Part of me wishes I had more time to write intros to these individual blocks of 10 albums. Ultimately, it’s the least important element of these countdowns, because the albums with numbers next to them are the real point. So I’m just going to leave this one short and sweet. Today we reach the halfway point in our countdown, then promptly move past it. With each passing day and number, my love for these records grows stronger. Writing about them again in little pieces for this bit of Listmas is a nice refreshing of perspectives I took any number of months ago. I hope you’re enjoying this so far. We’ve only got a couple days left. If you’d like to do some catching up, here’s a couple links to show you what you’ve missed.
Top 50 Albums of 2011: #50-41
Top 50 Albums of 2011: #40-31
And now, click past the jump to read my Top 50 Albums of 2011: #30-21!
30. Smith Westerns – Dye It Blonde
After their self-titled debut album earned them plenty of buzz that was both figurative via online praise and literal via the actual songs being caked in poor fidelity, Smith Westerns got smart, got an actual recording budget, and returned with “Dye It Blonde”. Not only did the new, cleaned up version of the band prove themselves more dynamic when their songs aren’t obscured, but their shift in direction away from 60s Britpop and into 90s Britpop was a perfect adjustment to the sound that would become the zeitgeist of 2011. Now a bit older and wiser than they were a couple years earlier, their songwriting and song compositions only got better as well, with notorious earworms such as “Weekend”, “Imagine, Pt. 3” and “All Die Young” leading the charge towards memorability while also grasping closely to our own memories of songs and bands we’ve previously loved. This is music fully reflective of youth and living life to the fullest, of parties and girls and at times pure idiocy because you don’t know any better. If only those times, and this record, could last forever.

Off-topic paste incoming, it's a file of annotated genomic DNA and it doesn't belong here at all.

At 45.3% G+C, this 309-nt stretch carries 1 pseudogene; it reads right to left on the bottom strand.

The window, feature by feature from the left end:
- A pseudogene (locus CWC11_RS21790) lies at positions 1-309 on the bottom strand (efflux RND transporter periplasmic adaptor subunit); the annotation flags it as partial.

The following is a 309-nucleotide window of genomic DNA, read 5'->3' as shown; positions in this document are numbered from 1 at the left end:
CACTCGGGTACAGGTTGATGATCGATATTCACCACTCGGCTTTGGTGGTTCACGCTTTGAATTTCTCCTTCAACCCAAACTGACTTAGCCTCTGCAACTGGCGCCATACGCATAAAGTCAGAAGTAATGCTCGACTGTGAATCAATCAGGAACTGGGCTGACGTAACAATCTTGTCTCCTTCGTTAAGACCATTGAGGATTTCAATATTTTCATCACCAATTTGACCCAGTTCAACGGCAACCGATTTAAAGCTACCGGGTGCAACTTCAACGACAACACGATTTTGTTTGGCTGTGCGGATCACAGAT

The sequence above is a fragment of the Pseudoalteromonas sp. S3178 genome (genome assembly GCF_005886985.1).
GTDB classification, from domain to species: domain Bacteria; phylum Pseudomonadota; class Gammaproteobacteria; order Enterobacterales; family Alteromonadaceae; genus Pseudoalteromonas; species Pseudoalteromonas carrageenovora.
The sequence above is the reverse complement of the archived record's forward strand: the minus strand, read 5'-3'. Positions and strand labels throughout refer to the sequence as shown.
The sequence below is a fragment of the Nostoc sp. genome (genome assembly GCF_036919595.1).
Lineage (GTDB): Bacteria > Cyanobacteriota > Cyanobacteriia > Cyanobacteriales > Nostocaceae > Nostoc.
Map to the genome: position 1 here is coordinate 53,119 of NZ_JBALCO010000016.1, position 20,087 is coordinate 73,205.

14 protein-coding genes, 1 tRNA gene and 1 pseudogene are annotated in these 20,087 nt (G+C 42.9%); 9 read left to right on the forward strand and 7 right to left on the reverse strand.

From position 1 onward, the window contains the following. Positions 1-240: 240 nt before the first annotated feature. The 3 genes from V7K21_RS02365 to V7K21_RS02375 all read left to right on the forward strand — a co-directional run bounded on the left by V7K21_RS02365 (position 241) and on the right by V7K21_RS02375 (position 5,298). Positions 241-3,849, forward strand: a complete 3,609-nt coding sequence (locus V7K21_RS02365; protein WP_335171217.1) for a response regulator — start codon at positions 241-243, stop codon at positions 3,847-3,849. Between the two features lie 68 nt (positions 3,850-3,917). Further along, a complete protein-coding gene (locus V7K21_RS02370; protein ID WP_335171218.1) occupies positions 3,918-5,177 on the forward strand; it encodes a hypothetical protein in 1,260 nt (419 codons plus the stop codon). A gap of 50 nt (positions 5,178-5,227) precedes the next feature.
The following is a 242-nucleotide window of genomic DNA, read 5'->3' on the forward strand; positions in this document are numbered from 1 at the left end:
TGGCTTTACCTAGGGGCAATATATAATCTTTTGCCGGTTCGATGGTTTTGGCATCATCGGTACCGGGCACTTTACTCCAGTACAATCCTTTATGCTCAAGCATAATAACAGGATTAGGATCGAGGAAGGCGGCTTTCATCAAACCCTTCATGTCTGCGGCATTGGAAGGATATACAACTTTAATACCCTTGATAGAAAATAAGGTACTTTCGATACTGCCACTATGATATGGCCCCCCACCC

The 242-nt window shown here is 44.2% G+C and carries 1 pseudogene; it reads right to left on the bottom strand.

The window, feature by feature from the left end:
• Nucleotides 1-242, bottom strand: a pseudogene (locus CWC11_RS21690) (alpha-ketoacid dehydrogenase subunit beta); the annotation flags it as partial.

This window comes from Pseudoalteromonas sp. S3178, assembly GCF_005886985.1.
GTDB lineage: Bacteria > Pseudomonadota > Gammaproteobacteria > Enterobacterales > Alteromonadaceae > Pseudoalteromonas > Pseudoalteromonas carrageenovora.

29. The Pains of Being Pure at Heart – Belong
Unlike a few bands that chose to change their sound along with the times, The Pains of Being Pure at Heart have remained true to their 90s revivalist sound ever since they emerged in 2009. Yeah, two years is no big deal in the scheme of things, but when tastes change at the drop of a hat it almost seems like the band was psychic in predicting trends. Or was it the tastemakers, calling them up from the depths of the unknown? Either way, “Belong” marks the continuation of the sound established on the band’s self-titled debut, only with a little more of the good and a little less of the bad. The songs ring true with a higher fidelity, Kip Berman’s vocals are at the front of the mix and more powerful than before, and the hooks are sharp to the point where they’d be hits were this 10 years ago. As it stands now, they’re just really dynamite songs not enough people are paying attention to. Just try to resist the pull of “Heart in Your Heartbreak” or “Heaven’s Gonna Happen Now”. The band also gets more ferocious and louder than they did on their debut, suggesting a potential path to head towards next time. As it stands though, one place “Belong” truly belongs is on this list.
28. The Black Keys – El Camino
Good for The Black Keys. They’ve managed to take the same blues-inspired sound they’ve had for the last 10 years and finally translate it into commercial success. It really started last year on their album “Brothers” when their song “Tighten Up” and its catchy whistle landed like an atom bomb amongst the general populous. As that was the singular song off that record produced by Danger Mouse, they decided to have him produce the entirety of “El Camino”. The result? 11 tracks that all sound like giant hits. Gone are the slower, more psychedelic moments, replaced by energy and hooks. If people were looking for an heir to The White Stripes throne, The Black Keys have clearly volunteered to take up that mantle. From the barn-burning first single and opening track “Lonely Boy” to the bounce of “Gold on the Ceiling” through the quiet-loud Led Zeppelin dynamic of “Little Black Submarines”, it’s tough to say the band does much wrong at any point on this album, their finest to date. Part of me feels it’s a little premature to be placing this record on a year-end list given it’s super late December release date, but I’m also confident it will earn its keep there in the year to come.
27. Lykke Li – Wounded Rhymes